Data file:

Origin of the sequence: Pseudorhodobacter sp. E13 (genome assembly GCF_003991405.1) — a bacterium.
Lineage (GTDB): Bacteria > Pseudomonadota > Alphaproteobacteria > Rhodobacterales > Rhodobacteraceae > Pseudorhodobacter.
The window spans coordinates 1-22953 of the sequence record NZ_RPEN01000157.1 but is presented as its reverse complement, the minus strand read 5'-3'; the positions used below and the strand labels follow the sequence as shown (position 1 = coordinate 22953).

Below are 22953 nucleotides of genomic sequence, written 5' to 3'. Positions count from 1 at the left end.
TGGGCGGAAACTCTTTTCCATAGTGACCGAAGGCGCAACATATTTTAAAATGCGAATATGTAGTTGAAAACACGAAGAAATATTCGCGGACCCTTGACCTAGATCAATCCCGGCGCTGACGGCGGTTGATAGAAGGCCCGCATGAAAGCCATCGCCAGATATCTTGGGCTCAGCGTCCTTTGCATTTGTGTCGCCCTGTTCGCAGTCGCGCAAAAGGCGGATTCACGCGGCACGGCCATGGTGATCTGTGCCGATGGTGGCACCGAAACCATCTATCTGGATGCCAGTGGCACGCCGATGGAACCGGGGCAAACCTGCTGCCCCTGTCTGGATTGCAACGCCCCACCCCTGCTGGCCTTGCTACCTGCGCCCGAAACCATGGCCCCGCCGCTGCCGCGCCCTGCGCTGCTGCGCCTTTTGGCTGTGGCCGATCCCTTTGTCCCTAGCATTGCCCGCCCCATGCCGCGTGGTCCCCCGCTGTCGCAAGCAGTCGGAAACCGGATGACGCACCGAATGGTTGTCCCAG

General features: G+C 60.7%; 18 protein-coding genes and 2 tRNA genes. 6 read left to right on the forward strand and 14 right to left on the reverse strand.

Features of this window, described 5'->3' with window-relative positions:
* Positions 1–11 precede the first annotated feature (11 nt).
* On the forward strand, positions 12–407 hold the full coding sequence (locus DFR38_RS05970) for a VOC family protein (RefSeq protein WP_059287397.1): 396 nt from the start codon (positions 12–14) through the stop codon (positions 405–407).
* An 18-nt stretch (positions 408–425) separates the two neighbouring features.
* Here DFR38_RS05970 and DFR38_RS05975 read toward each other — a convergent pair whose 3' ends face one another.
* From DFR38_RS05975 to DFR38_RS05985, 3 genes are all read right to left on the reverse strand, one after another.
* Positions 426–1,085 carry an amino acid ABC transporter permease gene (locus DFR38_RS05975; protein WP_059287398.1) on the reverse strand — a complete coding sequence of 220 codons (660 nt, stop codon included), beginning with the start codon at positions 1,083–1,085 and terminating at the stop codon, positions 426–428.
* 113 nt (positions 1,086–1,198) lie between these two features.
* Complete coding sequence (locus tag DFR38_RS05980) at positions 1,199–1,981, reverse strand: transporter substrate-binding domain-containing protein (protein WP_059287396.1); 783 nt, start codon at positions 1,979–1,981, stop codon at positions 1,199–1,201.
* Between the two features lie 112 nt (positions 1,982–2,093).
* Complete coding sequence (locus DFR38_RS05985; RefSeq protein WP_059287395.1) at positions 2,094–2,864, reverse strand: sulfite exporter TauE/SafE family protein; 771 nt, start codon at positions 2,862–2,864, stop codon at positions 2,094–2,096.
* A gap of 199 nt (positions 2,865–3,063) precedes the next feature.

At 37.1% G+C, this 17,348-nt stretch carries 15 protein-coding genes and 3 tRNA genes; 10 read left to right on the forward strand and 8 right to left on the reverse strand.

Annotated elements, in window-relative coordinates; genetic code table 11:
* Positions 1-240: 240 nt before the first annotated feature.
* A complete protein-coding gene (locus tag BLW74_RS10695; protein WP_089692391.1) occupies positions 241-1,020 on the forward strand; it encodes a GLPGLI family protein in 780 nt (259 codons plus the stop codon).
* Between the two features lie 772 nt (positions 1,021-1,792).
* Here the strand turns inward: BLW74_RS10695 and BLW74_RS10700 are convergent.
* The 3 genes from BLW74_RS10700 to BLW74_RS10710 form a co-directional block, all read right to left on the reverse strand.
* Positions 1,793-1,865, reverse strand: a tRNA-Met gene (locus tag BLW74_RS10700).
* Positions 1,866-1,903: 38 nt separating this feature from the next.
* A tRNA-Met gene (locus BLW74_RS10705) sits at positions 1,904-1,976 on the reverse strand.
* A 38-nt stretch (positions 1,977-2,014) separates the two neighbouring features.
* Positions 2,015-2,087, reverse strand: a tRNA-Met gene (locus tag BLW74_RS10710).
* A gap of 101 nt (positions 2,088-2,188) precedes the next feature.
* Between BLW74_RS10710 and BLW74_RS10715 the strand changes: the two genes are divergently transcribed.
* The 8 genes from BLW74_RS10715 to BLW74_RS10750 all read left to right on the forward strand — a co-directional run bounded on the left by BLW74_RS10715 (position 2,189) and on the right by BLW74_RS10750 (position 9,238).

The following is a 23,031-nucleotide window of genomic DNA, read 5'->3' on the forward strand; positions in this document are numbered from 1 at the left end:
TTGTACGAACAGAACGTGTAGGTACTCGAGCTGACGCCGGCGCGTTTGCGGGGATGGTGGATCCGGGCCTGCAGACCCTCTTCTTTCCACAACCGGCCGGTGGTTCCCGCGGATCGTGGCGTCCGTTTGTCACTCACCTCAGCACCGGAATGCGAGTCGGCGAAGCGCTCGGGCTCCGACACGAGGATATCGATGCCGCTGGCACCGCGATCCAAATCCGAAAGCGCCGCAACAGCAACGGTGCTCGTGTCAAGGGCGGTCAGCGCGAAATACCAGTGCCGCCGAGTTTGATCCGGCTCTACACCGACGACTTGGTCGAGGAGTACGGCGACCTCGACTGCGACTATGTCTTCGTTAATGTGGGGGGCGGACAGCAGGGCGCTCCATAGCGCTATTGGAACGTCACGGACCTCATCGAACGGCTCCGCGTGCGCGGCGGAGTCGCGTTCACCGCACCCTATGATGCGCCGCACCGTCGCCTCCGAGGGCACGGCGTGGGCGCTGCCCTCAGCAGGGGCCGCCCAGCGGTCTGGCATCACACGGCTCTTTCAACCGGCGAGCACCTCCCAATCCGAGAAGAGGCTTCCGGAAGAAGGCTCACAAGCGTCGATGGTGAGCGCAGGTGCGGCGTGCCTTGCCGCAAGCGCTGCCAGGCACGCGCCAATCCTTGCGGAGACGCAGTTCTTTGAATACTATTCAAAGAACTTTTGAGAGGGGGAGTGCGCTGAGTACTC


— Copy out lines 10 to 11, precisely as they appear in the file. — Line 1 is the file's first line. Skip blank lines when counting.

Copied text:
* An 18-nt stretch (positions 408–425) separates the two neighbouring features.
* Here DFR38_RS05970 and DFR38_RS05975 read toward each other — a convergent pair whose 3' ends face one another.